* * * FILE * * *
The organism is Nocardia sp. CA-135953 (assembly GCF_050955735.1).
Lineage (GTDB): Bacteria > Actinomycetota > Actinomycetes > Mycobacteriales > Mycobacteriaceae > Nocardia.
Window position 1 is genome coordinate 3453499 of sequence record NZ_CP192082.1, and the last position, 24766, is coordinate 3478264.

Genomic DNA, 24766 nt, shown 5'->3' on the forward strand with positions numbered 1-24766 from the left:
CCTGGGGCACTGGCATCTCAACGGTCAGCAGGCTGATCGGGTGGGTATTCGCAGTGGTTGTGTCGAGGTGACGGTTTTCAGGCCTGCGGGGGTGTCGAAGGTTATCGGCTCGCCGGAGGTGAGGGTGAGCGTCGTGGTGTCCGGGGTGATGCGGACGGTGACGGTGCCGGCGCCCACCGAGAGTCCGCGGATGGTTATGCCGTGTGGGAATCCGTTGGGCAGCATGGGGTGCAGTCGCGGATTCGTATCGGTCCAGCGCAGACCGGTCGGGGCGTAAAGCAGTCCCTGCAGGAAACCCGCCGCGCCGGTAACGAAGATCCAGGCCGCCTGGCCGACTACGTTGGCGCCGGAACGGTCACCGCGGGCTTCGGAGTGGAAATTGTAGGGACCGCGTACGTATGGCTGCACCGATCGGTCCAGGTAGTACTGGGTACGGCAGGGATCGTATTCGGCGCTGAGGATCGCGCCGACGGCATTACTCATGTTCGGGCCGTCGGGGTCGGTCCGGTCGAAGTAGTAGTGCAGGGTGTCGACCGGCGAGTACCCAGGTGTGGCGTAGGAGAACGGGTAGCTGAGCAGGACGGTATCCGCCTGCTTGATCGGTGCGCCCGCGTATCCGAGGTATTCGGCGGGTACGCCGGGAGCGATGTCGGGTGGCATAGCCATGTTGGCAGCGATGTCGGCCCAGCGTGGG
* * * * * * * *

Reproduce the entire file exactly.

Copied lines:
The organism is Nocardia sp. CA-135953 (assembly GCF_050955735.1).
Lineage (GTDB): Bacteria > Actinomycetota > Actinomycetes > Mycobacteriales > Mycobacteriaceae > Nocardia.
Window position 1 is genome coordinate 3453499 of sequence record NZ_CP192082.1, and the last position, 24766, is coordinate 3478264.

Genomic DNA, 24766 nt, shown 5'->3' on the forward strand with positions numbered 1-24766 from the left:
CCTGGGGCACTGGCATCTCAACGGTCAGCAGGCTGATCGGGTGGGTATTCGCAGTGGTTGTGTCGAGGTGACGGTTTTCAGGCCTGCGGGGGTGTCGAAGGTTATCGGCTCGCCGGAGGTGAGGGTGAGCGTCGTGGTGTCCGGGGTGATGCGGACGGTGACGGTGCCGGCGCCCACCGAGAGTCCGCGGATGGTTATGCCGTGTGGGAATCCGTTGGGCAGCATGGGGTGCAGTCGCGGATTCGTATCGGTCCAGCGCAGACCGGTCGGGGCGTAAAGCAGTCCCTGCAGGAAACCCGCCGCGCCGGTAACGAAGATCCAGGCCGCCTGGCCGACTACGTTGGCGCCGGAACGGTCACCGCGGGCTTCGGAGTGGAAATTGTAGGGACCGCGTACGTATGGCTGCACCGATCGGTCCAGGTAGTACTGGGTACGGCAGGGATCGTATTCGGCGCTGAGGATCGCGCCGACGGCATTACTCATGTTCGGGCCGTCGGGGTCGGTCCGGTCGAAGTAGTAGTGCAGGGTGTCGACCGGCGAGTACCCAGGTGTGGCGTAGGAGAACGGGTAGCTGAGCAGGACGGTATCCGCCTGCTTGATCGGTGCGCCCGCGTATCCGAGGTATTCGGCGGGTACGCCGGGAGCGATGTCGGGTGGCATAGCCATGTTGGCAGCGATGTCGGCCCAGCGTGGG